Actually, they were probably blissfully unaware that any of this had happened at all and herein lies the real problem. Those who commission information design often operate under a false premise — and a crucially important one that can wreck their assessment of the level of success of their commission. The crux of this is they believe all is well with the design, and it's doing a fine job, because ‘we haven’t had any complaints’.
Of course they haven’t. As a percentage of those who feel aggrieved, how many write to complain? Contrariwise, how many of those who are happy, write to say so? Yes, more people are motivated to complain than to praise. Quite rightly so. If something has been provided to assist, and it works, then all that has happened is that the user got what he should have got. No need to award prizes. If we go to the shop to buy a loaf of bread and they sell us one, there is no need to praise them for stocking bread. That’s what they do.
The reality is that very few people are moved to complain, even when it might be justified. The truth though is that interpreting graphic communication is such a personal thing, that most people have no idea whether they made the best of it or not. People frequently stick to the same tried and tested journeys when there are better options. They simply have not worked out the better option, because they have no need to in their own minds, because what they repeatedly do does get them a result.
The sad thing is that, quite possibly, many people could make better decisions, with better outcomes, if they interpreted better designs. I believe it is the duty of those providing graphic and written instructions to provide the best quality achieveable. The fact that the commissioner of the design ‘cannot see anything wrong with it’ does not mean that it is good. Often the designer can see problems the client may be insensitive to. There is a huge amount of psychology involved in good design and understanding the cognitive processes of the end user is a critical part of the skill and training of the designer. The commissioner should not need to have any more than a superficial opinion, otherwise, why commission work from the designer. Why does he not do the design work himself?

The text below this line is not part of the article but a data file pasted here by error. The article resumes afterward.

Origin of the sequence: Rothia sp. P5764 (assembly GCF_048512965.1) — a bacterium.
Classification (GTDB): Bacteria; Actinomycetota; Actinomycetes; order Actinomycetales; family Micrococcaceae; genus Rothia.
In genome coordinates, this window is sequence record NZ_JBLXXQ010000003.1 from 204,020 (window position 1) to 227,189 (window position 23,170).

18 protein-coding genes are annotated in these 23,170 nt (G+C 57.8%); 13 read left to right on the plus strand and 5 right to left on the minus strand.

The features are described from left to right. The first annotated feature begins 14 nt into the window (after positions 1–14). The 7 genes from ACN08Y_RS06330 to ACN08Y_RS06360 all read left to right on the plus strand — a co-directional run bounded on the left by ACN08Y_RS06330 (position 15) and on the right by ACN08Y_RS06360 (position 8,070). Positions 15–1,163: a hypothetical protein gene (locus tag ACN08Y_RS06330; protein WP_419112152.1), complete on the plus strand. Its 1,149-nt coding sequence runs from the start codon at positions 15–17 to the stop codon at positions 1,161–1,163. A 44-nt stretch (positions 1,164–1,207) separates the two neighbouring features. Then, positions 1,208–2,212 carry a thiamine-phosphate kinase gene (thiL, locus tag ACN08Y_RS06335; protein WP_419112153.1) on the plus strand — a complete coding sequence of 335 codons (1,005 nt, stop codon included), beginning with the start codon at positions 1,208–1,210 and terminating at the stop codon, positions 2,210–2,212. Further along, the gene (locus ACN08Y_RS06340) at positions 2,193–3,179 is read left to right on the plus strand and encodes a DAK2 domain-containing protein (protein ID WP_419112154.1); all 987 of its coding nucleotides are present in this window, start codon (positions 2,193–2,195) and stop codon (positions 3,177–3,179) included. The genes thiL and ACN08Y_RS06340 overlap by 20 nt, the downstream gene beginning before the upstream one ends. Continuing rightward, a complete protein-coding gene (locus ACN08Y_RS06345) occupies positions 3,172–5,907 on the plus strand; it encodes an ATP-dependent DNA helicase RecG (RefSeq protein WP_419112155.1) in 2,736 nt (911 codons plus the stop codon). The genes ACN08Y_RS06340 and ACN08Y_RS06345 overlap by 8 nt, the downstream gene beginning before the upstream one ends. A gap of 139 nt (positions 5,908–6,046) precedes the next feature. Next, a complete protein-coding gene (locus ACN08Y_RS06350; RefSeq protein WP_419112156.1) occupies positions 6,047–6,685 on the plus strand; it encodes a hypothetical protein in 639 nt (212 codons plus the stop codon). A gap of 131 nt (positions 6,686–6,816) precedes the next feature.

A probable explanation is that, with the problem solved (by the completed design) the solution looks simple. They think: ‘I could have done that’. No they couldn’t, otherwise, they would have done. Why didn’t they? What we don’t need is the opinions and decision making of people either unqualified to voice them or make them, or those insufficiently experienced to do so. Committees don’t help either. Someone once said that the trouble with democracy is that it take ages to reach a decision — and then when they do, someone changes their mind.